"Shades of Douglas Adams..."
Meet Earl Grey, an unreliable, down-on-his-luck small-time newspaper reporter. Earl's pre-mid-life crisis included a nasty divorce, a dead-end job, and a shit-ton of psychological baggage leftover from childhood. So the news of his sudden appointment to Media Liaison for God Himself came as no surprise. Just another day in hell, complete with panic attacks, self-doubt, and 5 am wake-up calls.
It's 2005, and the Almighty's earth-shattering arrival in Phoenix, Arizona, has ignited worldwide debate. Found near death in the Arizona desert, this elderly, foul-mouthed eccentric, dressed in Armani, is admitted to the psychological ward of the Phoenix General Hospital. His only demand? To relate his urgent global message via one hand-picked human being. And, to the considerable surprise of all humanity, it's Earl.
Earl Grey, atheist by nature, cynic by trade, gets coerced into interviewing God and relaying His words to a waiting global press. Earl's staunch disbelief and staggering lack of enthusiasm are evident from minute one, that is... until the miracles begin.
Soon, Earl finds himself surrounded by a veritable feast of loveable – and despicable – characters, all of whom are not entirely what they seem. Earl quickly learns that with great access can come great danger, finding himself neck-deep in a Who-Is-It mystery of biblical proportions.
Earl's problems begin with the scheming machinations of the Acting Hospital Administrator, Frank Shedmore and his Chief Medical Director, Dr. Rory MacMann. God's fortuitous arrival, seemingly dropped in their laps, becomes the nucleus of a plan to revive the Hospital's horrible reputation.
Next up, enter the Catholic Church God-Squad, demanding proof that this so-called God is indeed divine. Followed by the arrival of the FBI, a hapless hitman and a foul-mouthed satanic visitor wrapped in holy garb. In need of balance and sanity, Earl confides in Orlando, his pint-sized chauffeur, and Mary-Lynn Wu, a beautiful TV news reporter – both of whom want nothing more than to help Earl in his quest for the truth. Or do they?
Lastly, of course, there's "God" Himself, or John Doe, as he's known to the international media looming large outside the hospital doors. Is this unusual man actually God… or possibly something far more intriguing?
With the very survival of humankind at stake, Earl must uncover the truth about John Doe before His time on earth runs out. That is... if time ever existed in the first place.
WHO IS MARTIN FEATHERSTON
Before belly-flopping into the deep end of the writing pool, Martin spent several excruciating decades in the business world. However, during that time he did manage to find great personal joy as a part-time lecturer at Montreal's McGill University.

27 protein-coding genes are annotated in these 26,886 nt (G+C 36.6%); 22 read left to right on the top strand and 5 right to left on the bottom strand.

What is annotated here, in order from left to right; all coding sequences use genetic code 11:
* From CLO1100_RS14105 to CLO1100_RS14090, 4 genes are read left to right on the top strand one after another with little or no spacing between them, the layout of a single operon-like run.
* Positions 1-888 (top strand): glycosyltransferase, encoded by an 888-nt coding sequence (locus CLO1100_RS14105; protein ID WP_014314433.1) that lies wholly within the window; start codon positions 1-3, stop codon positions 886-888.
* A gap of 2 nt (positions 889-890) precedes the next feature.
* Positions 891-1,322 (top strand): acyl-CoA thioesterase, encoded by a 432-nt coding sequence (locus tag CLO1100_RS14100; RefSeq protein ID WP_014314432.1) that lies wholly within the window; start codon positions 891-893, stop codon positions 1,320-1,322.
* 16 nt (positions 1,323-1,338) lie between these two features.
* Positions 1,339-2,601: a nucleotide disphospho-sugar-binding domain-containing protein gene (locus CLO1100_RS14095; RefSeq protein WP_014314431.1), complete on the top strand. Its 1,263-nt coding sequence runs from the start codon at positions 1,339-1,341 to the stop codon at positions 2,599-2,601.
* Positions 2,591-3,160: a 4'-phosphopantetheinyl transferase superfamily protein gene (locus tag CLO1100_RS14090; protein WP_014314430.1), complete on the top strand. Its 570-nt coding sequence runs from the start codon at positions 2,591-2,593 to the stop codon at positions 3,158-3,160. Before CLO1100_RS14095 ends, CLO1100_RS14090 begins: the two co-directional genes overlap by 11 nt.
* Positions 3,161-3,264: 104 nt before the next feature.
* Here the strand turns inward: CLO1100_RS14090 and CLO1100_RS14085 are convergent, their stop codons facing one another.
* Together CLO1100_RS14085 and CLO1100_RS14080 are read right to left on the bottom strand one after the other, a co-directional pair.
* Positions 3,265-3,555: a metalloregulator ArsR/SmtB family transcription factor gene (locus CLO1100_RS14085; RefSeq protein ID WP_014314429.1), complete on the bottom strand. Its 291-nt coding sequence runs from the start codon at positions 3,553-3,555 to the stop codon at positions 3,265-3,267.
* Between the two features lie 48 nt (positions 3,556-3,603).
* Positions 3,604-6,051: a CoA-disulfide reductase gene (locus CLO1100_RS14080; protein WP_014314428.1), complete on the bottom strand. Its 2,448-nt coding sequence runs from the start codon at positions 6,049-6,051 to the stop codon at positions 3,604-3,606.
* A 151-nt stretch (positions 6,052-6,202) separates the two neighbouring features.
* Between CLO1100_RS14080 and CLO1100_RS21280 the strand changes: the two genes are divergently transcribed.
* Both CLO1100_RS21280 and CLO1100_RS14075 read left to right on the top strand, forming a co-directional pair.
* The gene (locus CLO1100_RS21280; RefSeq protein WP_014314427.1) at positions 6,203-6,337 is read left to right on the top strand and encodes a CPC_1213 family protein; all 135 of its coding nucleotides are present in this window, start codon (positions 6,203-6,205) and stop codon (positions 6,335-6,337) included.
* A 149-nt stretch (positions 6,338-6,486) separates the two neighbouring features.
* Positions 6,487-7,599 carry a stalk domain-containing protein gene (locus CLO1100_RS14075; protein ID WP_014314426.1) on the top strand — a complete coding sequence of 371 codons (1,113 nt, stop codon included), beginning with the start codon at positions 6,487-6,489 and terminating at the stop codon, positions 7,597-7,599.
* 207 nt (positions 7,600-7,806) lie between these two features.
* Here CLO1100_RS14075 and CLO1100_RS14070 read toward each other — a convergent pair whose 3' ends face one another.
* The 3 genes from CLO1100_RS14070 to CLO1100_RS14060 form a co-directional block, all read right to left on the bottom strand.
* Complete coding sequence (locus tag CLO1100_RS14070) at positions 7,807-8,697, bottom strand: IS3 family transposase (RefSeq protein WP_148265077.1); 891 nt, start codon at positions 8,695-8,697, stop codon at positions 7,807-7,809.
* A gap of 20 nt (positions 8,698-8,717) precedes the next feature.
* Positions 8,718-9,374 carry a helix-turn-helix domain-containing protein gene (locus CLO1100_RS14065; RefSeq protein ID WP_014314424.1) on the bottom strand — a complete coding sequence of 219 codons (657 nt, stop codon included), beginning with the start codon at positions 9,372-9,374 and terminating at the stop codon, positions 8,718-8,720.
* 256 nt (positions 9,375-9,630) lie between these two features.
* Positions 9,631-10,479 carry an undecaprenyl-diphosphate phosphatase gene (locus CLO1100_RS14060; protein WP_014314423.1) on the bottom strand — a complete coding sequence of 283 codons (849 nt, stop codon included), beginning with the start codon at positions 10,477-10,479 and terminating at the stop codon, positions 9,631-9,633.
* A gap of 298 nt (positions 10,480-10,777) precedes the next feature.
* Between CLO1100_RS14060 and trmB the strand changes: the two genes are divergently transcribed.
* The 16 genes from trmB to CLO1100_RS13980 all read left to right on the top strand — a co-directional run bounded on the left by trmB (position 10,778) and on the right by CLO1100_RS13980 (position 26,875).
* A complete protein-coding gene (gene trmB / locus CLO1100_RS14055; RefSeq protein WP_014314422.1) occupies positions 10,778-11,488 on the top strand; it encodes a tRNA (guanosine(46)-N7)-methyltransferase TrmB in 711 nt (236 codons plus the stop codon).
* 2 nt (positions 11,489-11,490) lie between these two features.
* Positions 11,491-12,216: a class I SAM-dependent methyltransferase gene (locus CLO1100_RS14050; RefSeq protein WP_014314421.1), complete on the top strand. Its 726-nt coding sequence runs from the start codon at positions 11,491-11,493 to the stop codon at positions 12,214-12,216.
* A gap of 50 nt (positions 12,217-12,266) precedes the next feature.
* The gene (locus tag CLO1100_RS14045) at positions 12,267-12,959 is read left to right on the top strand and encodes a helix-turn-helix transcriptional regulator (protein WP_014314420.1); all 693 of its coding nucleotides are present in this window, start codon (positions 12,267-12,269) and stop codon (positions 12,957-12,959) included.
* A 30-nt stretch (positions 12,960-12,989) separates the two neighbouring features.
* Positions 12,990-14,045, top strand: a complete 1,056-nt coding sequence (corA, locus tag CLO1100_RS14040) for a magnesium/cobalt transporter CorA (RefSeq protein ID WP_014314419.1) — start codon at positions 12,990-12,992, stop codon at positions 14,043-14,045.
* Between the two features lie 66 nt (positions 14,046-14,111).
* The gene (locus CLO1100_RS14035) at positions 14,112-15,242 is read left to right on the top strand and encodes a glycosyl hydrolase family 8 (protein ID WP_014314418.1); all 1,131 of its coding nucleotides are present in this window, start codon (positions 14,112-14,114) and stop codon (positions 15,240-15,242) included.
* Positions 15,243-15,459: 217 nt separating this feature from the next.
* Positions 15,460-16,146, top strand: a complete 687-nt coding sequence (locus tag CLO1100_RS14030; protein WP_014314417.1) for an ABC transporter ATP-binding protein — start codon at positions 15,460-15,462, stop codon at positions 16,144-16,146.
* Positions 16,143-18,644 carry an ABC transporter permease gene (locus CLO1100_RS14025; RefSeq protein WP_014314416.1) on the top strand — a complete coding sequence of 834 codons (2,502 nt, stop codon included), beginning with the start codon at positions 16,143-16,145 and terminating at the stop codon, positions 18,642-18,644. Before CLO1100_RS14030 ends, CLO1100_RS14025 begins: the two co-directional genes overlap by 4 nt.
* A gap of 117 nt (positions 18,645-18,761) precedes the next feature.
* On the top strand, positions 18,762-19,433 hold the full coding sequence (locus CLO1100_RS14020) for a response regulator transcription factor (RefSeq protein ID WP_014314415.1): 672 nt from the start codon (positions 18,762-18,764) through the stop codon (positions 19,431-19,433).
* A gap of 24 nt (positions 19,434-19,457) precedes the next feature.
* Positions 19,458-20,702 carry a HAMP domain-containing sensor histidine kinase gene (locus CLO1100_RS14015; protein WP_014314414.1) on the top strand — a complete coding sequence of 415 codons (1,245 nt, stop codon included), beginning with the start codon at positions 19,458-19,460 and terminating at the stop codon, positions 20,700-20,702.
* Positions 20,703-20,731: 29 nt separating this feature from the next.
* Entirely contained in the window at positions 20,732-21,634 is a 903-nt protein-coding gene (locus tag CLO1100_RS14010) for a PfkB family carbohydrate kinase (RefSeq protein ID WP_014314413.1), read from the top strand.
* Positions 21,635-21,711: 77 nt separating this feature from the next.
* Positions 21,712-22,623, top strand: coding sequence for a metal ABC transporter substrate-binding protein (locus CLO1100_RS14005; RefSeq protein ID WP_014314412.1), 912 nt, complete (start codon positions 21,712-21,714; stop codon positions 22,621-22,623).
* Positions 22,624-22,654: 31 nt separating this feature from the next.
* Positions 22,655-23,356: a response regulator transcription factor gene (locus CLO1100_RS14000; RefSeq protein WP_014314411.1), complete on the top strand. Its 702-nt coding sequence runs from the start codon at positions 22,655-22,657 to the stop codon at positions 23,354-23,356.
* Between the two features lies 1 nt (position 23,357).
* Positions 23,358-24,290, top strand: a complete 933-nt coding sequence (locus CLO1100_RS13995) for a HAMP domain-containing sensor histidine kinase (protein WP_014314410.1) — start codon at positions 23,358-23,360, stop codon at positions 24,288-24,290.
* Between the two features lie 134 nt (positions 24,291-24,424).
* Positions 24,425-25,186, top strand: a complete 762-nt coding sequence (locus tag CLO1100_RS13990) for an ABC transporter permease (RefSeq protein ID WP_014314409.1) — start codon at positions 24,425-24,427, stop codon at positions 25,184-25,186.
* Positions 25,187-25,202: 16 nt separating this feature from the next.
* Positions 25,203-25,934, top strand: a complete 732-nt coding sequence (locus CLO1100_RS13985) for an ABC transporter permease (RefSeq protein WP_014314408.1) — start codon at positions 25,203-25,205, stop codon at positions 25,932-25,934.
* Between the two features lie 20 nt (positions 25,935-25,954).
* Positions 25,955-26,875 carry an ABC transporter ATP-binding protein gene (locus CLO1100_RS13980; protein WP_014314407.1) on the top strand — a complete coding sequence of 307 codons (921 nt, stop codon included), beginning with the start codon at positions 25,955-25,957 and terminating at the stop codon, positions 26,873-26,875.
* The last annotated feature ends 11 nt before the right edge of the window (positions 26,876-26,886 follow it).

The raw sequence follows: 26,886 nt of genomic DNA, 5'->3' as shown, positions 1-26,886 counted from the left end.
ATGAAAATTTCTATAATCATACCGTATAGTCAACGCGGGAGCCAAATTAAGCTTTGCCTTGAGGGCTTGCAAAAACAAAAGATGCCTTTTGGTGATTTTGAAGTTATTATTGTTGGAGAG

Now, free from politically correct corporate-speak and the obligation to wear pants, he writes short stories and fictional novels from his home in Canada.
Born in Rugby, England, Martin was snatched from the crib and quickly immersed in all facets of British humour. He spent his childhood looking for the meaning of life through a lens dominated by Goodies, Pythons and Galactic Hitchhikers. So, it should be no surprise that, as a grown man, his global perspective remains a tad bent.
Unable to skate, Martin was considered an outcast in Canada and summarily banished to the small village of Elora, Ontario, where he is outnumbered by cows. As such, he has embraced a dietary policy of 'no red meat' to pacify the more militant bovines in the neighbourhood. His hobbies include Amateur Radiology, Ardvarkian Philosophy and collecting pottery-based weapons.
Martin is a citizen of both the U.K and Canada and plans to leave everything to his Great Grandfather.
"...sarcastic, witty and provoking… feels like it has a Gaiman-esque influence."
"Honestly, I loved it."
"set the bar for modern literary humour."
"Earl Grey takes you on a personal and profound journey… in a wry and witty manner."
"Sometimes, you have to let go to see if there was anything worth holding onto. Except in that last scene in Titanic. What was up with that? I mean, Rose said she'd never let go. And what did she do…?
"I laughed so hard I peed on my horse."
Rating: 5 out of 5 stars
"This is a great book! As soon as I started it, I got a Douglas Adams vibe, but Mr. Featherston has a style all his own. Highly recommended!"
"The storyline felt quite unique as I haven't come across a story similar to this one."
"It definitely appealed to my dry, and a bit dark, sense of humour, so I laughed a great deal throughout."
"If you are an Adams fan craving his wit, you will want to read this. It is like visiting with our old friend Douglas while also meeting someone new. You won’t be sorry."
"Nothing Sacred: is so well researched.
It encompasses religion, faith, love, and science in a way that is not only understandable and plausible, but endearing to the reader.
Congratulations, Martin J. Featherston! You are a masterful storyteller with an innate talent for writing and a universal clarity and grasp of the unknown second to none."
10 Thousand Fields